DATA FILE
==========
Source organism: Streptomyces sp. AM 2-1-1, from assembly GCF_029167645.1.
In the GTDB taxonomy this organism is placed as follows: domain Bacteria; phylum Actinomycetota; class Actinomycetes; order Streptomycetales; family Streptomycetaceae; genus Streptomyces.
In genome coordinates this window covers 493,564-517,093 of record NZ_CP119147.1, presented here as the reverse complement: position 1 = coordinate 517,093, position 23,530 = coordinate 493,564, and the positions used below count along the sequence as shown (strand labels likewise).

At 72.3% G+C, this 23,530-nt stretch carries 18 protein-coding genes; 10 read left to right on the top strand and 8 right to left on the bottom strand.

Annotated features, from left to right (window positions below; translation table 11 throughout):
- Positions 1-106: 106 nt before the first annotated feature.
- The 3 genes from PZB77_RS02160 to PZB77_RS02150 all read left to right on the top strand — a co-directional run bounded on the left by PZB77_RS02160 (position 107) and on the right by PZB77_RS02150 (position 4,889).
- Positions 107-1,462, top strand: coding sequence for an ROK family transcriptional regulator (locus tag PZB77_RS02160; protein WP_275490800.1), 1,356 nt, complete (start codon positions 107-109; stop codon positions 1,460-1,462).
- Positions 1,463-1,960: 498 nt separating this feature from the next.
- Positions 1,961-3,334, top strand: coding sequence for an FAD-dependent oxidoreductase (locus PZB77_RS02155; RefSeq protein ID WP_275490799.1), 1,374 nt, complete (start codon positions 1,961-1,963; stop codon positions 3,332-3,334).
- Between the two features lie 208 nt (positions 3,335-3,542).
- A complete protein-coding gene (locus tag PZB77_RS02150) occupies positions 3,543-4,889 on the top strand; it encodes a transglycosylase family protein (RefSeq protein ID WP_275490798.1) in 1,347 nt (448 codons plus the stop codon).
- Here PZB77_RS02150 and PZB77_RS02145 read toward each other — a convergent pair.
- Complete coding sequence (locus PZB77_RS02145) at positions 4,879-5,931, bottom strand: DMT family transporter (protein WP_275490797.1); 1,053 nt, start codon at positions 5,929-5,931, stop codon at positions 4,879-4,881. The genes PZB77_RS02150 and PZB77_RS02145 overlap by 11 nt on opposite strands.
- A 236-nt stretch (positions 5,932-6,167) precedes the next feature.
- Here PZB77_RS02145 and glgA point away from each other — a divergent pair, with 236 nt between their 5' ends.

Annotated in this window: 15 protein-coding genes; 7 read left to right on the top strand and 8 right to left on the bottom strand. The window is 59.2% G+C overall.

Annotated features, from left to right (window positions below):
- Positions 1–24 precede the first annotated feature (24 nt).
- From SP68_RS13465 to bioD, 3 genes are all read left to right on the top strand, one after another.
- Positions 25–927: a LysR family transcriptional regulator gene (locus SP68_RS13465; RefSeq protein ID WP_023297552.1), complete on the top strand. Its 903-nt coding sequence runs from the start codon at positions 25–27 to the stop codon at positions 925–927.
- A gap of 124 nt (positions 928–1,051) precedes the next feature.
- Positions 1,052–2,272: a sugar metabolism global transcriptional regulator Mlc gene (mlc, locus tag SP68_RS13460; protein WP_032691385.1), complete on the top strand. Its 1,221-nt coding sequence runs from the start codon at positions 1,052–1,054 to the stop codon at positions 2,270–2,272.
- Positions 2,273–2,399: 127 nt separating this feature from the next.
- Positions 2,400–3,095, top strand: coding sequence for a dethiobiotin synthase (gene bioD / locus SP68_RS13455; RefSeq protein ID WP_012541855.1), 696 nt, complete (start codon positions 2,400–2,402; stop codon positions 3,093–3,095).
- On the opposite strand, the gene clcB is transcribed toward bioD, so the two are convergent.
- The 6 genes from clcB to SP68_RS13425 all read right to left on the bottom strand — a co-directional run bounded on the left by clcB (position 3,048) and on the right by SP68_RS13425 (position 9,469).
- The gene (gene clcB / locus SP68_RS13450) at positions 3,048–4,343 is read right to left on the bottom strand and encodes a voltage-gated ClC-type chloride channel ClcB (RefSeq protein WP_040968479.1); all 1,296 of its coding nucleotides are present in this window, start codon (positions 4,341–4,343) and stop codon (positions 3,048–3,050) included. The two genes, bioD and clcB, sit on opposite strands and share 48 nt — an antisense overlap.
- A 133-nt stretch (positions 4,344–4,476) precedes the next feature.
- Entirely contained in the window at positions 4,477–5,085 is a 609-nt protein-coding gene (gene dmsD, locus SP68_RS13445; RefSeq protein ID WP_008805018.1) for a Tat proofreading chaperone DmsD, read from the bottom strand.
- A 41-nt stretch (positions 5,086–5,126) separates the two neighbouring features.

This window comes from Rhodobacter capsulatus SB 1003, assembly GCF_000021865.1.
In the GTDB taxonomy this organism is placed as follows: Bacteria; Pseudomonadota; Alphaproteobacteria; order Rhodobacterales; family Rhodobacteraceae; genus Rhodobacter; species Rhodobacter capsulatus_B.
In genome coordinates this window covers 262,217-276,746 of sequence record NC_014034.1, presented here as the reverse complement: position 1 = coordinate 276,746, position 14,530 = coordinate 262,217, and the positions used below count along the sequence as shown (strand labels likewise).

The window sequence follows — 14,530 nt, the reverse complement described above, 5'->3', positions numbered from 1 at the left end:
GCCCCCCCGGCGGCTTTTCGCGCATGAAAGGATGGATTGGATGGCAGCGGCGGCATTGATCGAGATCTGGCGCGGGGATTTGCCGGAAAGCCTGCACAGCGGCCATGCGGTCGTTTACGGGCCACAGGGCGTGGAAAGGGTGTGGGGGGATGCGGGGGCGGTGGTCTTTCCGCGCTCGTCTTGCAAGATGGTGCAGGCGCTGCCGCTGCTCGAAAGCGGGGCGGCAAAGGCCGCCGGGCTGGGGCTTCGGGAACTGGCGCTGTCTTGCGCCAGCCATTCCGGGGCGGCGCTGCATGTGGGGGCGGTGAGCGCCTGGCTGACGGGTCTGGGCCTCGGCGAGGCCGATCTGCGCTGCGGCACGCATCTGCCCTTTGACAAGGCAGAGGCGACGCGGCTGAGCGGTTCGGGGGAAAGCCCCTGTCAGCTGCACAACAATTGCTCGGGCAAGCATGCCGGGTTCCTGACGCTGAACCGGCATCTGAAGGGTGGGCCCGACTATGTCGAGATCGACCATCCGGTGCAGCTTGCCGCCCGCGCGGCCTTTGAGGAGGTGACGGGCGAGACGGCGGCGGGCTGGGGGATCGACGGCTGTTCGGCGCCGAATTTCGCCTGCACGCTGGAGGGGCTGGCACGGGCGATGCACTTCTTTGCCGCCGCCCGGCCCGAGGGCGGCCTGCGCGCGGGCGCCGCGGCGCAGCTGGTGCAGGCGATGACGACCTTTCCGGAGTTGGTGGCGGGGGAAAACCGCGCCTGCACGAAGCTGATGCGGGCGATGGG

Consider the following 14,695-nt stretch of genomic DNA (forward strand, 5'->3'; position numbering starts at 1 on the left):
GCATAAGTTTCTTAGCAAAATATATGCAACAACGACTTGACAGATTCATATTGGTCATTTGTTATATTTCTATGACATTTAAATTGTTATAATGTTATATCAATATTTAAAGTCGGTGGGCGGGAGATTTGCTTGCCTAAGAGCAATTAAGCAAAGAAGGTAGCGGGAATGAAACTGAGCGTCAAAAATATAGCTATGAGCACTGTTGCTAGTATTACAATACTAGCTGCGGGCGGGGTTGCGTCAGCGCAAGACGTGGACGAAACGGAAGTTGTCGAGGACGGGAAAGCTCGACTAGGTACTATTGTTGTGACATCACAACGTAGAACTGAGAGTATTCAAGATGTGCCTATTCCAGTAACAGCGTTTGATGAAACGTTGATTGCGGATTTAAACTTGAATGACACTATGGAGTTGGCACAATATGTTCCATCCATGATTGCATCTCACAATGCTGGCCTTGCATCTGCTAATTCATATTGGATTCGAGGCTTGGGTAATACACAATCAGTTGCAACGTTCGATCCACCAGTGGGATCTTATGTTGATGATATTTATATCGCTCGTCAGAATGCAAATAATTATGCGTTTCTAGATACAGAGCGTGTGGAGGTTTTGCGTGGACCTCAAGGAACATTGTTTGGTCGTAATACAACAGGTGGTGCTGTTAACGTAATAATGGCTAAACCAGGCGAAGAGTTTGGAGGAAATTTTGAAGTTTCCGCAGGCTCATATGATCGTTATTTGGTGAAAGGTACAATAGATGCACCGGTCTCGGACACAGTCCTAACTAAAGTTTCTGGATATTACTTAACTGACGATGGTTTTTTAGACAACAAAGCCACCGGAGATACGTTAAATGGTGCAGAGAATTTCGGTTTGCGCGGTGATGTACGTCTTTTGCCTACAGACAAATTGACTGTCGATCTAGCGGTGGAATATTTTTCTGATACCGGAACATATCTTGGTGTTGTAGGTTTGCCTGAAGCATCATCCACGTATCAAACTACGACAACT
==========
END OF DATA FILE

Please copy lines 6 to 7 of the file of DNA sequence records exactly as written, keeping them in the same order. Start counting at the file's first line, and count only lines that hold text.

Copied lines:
- Positions 1-106: 106 nt before the first annotated feature.
- The 3 genes from PZB77_RS02160 to PZB77_RS02150 all read left to right on the top strand — a co-directional run bounded on the left by PZB77_RS02160 (position 107) and on the right by PZB77_RS02150 (position 4,889).